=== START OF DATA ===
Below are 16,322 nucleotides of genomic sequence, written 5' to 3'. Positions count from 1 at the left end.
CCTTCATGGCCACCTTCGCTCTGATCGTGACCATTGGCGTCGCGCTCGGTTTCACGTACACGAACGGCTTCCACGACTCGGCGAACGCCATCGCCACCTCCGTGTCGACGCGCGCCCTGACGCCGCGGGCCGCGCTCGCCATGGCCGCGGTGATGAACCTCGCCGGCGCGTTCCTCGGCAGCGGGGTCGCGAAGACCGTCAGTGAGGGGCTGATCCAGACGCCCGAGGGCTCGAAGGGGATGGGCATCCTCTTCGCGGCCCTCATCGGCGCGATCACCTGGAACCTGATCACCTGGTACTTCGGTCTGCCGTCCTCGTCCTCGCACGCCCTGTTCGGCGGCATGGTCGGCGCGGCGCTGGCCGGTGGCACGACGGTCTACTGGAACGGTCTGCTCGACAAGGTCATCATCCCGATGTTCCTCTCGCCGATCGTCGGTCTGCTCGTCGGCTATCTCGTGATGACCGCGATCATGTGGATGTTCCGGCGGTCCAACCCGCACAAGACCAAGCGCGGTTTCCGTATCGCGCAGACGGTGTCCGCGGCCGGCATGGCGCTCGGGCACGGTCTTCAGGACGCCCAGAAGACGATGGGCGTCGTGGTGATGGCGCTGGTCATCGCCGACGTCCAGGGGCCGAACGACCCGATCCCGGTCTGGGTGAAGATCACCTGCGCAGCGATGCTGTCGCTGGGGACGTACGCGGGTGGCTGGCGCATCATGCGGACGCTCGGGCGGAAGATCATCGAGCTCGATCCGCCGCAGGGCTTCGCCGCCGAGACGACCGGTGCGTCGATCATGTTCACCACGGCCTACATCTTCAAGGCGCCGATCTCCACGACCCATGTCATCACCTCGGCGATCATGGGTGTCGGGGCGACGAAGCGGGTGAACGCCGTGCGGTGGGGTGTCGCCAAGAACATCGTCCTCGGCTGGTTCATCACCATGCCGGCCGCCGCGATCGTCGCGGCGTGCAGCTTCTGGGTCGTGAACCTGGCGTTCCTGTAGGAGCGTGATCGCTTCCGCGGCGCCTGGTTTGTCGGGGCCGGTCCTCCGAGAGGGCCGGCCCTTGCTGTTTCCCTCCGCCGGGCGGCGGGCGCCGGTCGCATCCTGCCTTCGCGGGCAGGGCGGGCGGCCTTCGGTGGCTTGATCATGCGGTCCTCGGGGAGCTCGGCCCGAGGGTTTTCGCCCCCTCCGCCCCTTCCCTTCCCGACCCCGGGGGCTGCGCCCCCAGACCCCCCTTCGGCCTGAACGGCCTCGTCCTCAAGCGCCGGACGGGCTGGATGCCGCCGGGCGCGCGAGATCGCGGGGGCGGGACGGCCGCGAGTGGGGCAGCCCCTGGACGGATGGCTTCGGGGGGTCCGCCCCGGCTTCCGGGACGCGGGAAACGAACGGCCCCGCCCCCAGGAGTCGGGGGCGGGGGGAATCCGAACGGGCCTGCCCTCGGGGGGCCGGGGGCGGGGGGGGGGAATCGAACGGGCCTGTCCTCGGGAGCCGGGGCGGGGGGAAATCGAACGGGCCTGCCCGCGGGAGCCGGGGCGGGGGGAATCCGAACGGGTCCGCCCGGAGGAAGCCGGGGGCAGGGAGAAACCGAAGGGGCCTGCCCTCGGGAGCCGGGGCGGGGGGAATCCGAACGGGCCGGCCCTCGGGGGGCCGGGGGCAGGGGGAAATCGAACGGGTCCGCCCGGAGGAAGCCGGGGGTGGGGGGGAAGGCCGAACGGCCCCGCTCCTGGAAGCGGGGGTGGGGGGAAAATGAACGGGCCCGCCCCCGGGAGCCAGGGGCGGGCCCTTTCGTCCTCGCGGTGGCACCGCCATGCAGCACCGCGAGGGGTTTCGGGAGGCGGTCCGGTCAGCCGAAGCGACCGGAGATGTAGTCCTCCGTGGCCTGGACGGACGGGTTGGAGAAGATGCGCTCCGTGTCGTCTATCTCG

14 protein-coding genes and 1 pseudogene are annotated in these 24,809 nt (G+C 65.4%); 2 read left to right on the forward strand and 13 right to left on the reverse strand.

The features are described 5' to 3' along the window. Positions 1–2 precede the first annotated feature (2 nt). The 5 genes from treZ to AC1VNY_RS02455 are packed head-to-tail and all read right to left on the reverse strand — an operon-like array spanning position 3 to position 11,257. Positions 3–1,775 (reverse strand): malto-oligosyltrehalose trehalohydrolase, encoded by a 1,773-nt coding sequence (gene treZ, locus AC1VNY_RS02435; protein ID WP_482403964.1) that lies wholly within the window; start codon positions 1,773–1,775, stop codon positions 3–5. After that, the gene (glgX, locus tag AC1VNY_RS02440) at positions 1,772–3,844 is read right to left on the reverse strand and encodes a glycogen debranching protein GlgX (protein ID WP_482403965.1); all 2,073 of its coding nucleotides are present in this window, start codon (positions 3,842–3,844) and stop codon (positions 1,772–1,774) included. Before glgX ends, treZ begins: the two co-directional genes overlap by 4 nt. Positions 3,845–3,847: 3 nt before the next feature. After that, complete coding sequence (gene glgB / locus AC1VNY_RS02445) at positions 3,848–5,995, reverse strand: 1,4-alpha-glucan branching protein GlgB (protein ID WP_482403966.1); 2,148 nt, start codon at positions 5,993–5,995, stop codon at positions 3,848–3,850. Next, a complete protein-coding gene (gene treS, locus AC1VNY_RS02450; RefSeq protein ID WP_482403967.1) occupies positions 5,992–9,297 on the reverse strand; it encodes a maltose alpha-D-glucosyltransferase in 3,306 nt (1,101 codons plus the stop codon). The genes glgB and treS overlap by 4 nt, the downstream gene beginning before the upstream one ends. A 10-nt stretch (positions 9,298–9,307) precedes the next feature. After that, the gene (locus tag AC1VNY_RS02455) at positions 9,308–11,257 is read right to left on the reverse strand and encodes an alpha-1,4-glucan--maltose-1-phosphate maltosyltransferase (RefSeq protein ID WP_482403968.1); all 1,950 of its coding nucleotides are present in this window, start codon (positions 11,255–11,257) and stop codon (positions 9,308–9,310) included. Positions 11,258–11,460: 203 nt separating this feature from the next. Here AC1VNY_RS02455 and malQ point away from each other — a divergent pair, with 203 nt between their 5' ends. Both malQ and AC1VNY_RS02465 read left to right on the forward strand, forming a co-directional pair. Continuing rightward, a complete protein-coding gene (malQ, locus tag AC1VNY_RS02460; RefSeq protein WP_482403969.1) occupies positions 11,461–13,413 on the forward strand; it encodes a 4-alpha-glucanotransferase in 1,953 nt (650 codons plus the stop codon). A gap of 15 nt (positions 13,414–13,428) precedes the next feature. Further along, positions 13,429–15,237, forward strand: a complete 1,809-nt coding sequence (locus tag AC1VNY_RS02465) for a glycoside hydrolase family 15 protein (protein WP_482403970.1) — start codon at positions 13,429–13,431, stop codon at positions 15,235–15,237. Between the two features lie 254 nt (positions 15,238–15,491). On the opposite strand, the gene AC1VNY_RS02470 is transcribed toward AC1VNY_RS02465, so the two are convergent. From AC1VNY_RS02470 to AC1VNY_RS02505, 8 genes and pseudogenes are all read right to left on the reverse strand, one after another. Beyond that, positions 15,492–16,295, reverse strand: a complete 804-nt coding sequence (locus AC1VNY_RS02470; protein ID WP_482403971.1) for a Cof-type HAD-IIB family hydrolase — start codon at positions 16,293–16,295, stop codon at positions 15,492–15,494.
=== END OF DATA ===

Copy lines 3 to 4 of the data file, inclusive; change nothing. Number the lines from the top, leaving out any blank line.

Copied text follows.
14 protein-coding genes and 1 pseudogene are annotated in these 24,809 nt (G+C 65.4%); 2 read left to right on the forward strand and 13 right to left on the reverse strand.

The features are described 5' to 3' along the window. Positions 1–2 precede the first annotated feature (2 nt). The 5 genes from treZ to AC1VNY_RS02455 are packed head-to-tail and all read right to left on the reverse strand — an operon-like array spanning position 3 to position 11,257. Positions 3–1,775 (reverse strand): malto-oligosyltrehalose trehalohydrolase, encoded by a 1,773-nt coding sequence (gene treZ, locus AC1VNY_RS02435; protein ID WP_482403964.1) that lies wholly within the window; start codon positions 1,773–1,775, stop codon positions 3–5. After that, the gene (glgX, locus tag AC1VNY_RS02440) at positions 1,772–3,844 is read right to left on the reverse strand and encodes a glycogen debranching protein GlgX (protein ID WP_482403965.1); all 2,073 of its coding nucleotides are present in this window, start codon (positions 3,842–3,844) and stop codon (positions 1,772–1,774) included. Before glgX ends, treZ begins: the two co-directional genes overlap by 4 nt. Positions 3,845–3,847: 3 nt before the next feature. After that, complete coding sequence (gene glgB / locus AC1VNY_RS02445) at positions 3,848–5,995, reverse strand: 1,4-alpha-glucan branching protein GlgB (protein ID WP_482403966.1); 2,148 nt, start codon at positions 5,993–5,995, stop codon at positions 3,848–3,850. Next, a complete protein-coding gene (gene treS, locus AC1VNY_RS02450; RefSeq protein ID WP_482403967.1) occupies positions 5,992–9,297 on the reverse strand; it encodes a maltose alpha-D-glucosyltransferase in 3,306 nt (1,101 codons plus the stop codon). The genes glgB and treS overlap by 4 nt, the downstream gene beginning before the upstream one ends. A 10-nt stretch (positions 9,298–9,307) precedes the next feature. After that, the gene (locus tag AC1VNY_RS02455) at positions 9,308–11,257 is read right to left on the reverse strand and encodes an alpha-1,4-glucan--maltose-1-phosphate maltosyltransferase (RefSeq protein ID WP_482403968.1); all 1,950 of its coding nucleotides are present in this window, start codon (positions 11,255–11,257) and stop codon (positions 9,308–9,310) included. Positions 11,258–11,460: 203 nt separating this feature from the next. Here AC1VNY_RS02455 and malQ point away from each other — a divergent pair, with 203 nt between their 5' ends. Both malQ and AC1VNY_RS02465 read left to right on the forward strand, forming a co-directional pair. Continuing rightward, a complete protein-coding gene (malQ, locus tag AC1VNY_RS02460; RefSeq protein WP_482403969.1) occupies positions 11,461–13,413 on the forward strand; it encodes a 4-alpha-glucanotransferase in 1,953 nt (650 codons plus the stop codon). A gap of 15 nt (positions 13,414–13,428) precedes the next feature. Further along, positions 13,429–15,237, forward strand: a complete 1,809-nt coding sequence (locus tag AC1VNY_RS02465) for a glycoside hydrolase family 15 protein (protein WP_482403970.1) — start codon at positions 13,429–13,431, stop codon at positions 15,235–15,237. Between the two features lie 254 nt (positions 15,238–15,491). On the opposite strand, the gene AC1VNY_RS02470 is transcribed toward AC1VNY_RS02465, so the two are convergent. From AC1VNY_RS02470 to AC1VNY_RS02505, 8 genes and pseudogenes are all read right to left on the reverse strand, one after another. Beyond that, positions 15,492–16,295, reverse strand: a complete 804-nt coding sequence (locus AC1VNY_RS02470; protein ID WP_482403971.1) for a Cof-type HAD-IIB family hydrolase — start codon at positions 16,293–16,295, stop codon at positions 15,492–15,494.